Sequential Indoor Use of Pesticides: Operator Exposure via Deposit Transfer from Sprayed Crops and Contaminated Application Equipment
Dermal transfer of pesticide residues to human skin due to contact with treated crops, treated surfaces, or contaminated surfaces is an important route of exposure for operators, workers and possibly for bystanders and residents. However, information on dermal transfer data is limited and mainly available for workers. The aim of the present study has been to generate both dermal exposure and transfer data related for operators involved in sequential tasks of mixing/loading and application of pesticides in a southern EU zone greenhouse. Exposure measurements were based on the principles of the whole-body dosimetry (WBD) method involving the use of cotton coveralls and gloves as dosimeters. Six field trials were conducted in three tomato greenhouses, on the island of Crete, Greece. The study results showed that the contribution of existing pesticide deposits on the treated crops, i.e., from an application conducted earlier the same day, was in the range of 8–16% for the application task and 0.9–18% for the mixing/loading task in relation to the measured total exposure to this pesticide during a short-term sequential application. The results of this study have been incorporated in the GAOEM (Greenhouse Agricultural Operator Exposure Model) included in the updated EFSA Guidance on the assessment of exposure of operators, workers, residents and bystanders in risk assessment of plant protection products. The low values of the pesticide amount penetrating the coverall (actual dermal exposure) in all cases highlight and confirm the need for the use of appropriate personal protective equipment (PPE) for operator safety. © 2022 by the authors. Licensee MDPI, Basel, Switzerland.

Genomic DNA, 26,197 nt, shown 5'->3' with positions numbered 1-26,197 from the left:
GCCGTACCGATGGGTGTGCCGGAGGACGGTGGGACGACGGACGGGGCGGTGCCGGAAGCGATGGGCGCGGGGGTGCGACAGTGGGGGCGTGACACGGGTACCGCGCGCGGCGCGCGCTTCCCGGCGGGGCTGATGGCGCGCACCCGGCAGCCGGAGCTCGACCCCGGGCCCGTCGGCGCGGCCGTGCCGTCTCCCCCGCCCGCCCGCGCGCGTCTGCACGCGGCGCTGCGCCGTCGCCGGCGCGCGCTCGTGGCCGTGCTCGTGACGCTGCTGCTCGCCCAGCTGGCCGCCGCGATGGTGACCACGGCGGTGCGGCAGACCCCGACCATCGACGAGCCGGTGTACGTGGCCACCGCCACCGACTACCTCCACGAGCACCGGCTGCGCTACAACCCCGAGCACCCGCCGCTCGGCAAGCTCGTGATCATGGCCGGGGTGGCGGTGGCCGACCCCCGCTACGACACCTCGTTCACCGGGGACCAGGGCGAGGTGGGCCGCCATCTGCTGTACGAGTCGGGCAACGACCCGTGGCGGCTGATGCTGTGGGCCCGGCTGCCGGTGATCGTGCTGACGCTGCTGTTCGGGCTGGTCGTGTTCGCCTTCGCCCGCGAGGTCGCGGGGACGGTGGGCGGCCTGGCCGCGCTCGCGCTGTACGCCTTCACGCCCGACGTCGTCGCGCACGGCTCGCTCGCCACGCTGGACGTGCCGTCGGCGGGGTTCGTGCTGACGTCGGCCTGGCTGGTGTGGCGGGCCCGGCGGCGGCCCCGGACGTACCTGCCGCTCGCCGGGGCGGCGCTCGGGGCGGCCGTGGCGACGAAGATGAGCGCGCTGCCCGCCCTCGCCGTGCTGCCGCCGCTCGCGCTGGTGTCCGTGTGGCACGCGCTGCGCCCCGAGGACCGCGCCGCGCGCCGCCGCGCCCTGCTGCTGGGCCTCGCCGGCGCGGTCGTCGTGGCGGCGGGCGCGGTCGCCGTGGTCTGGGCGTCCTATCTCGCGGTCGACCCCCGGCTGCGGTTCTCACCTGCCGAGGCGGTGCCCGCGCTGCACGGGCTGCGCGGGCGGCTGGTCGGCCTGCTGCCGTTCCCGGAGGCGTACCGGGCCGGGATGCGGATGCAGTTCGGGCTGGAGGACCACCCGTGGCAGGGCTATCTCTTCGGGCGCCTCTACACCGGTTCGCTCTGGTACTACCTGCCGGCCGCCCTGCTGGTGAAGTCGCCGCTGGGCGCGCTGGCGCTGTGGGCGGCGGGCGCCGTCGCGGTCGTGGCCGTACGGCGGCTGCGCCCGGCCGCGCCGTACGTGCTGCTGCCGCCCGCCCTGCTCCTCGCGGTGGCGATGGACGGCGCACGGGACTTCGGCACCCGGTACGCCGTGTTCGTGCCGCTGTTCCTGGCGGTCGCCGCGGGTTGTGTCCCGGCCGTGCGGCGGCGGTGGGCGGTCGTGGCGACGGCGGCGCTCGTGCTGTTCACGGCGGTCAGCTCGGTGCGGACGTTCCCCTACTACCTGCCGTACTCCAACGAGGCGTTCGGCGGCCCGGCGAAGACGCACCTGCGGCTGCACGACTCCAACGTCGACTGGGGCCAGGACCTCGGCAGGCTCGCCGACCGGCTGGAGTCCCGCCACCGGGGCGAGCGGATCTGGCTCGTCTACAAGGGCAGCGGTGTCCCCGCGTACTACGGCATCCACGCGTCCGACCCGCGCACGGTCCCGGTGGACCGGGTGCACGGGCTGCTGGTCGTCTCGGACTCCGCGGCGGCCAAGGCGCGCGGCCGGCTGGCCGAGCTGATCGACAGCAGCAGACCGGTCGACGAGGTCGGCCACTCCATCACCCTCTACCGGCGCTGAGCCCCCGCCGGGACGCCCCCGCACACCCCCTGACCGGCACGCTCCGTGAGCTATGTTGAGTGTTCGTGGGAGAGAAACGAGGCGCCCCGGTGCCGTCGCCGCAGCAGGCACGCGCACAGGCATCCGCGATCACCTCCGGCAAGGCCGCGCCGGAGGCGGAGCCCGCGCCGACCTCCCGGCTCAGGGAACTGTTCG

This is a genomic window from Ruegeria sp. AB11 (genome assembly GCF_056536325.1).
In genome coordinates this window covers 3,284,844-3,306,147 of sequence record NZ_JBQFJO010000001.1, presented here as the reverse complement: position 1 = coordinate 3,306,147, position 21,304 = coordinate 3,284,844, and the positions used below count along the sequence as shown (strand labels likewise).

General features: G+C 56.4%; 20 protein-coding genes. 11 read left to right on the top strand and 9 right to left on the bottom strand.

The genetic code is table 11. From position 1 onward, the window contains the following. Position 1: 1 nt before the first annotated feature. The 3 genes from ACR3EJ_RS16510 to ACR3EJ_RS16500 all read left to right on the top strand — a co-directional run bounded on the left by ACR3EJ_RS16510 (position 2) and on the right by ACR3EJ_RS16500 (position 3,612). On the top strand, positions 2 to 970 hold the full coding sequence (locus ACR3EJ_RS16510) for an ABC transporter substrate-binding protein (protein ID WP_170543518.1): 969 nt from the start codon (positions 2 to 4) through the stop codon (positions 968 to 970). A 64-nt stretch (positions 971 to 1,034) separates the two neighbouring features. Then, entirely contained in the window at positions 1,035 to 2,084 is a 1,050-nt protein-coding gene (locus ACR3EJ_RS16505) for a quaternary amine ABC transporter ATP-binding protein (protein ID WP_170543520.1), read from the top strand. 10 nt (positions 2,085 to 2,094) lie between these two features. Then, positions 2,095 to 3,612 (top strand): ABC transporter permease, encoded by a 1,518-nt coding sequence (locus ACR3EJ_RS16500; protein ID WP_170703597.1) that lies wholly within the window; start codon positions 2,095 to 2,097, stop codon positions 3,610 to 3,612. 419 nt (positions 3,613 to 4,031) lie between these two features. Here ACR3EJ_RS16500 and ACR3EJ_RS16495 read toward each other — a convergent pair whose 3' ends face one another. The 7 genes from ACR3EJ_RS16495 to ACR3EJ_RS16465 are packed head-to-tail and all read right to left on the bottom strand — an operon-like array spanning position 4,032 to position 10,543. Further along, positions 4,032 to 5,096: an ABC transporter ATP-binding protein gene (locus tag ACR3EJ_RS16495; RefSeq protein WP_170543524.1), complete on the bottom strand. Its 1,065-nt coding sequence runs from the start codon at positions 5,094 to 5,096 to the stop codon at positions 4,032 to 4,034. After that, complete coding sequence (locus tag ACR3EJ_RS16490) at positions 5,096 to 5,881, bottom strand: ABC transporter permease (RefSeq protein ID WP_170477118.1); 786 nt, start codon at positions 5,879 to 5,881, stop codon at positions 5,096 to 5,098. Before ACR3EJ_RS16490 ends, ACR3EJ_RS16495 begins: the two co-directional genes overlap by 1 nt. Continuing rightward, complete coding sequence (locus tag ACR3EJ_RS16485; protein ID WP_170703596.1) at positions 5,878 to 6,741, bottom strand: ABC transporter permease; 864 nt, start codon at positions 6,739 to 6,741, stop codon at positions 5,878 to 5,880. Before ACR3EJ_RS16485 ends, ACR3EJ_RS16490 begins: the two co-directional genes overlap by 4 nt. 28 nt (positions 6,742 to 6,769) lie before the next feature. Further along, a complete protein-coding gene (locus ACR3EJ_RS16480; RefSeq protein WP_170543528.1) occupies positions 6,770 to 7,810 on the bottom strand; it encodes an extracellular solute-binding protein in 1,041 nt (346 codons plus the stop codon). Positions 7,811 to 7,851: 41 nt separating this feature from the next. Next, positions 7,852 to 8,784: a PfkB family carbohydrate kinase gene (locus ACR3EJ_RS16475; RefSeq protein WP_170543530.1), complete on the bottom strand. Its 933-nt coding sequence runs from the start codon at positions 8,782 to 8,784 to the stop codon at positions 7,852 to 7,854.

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Applied Sciences, 12 (12)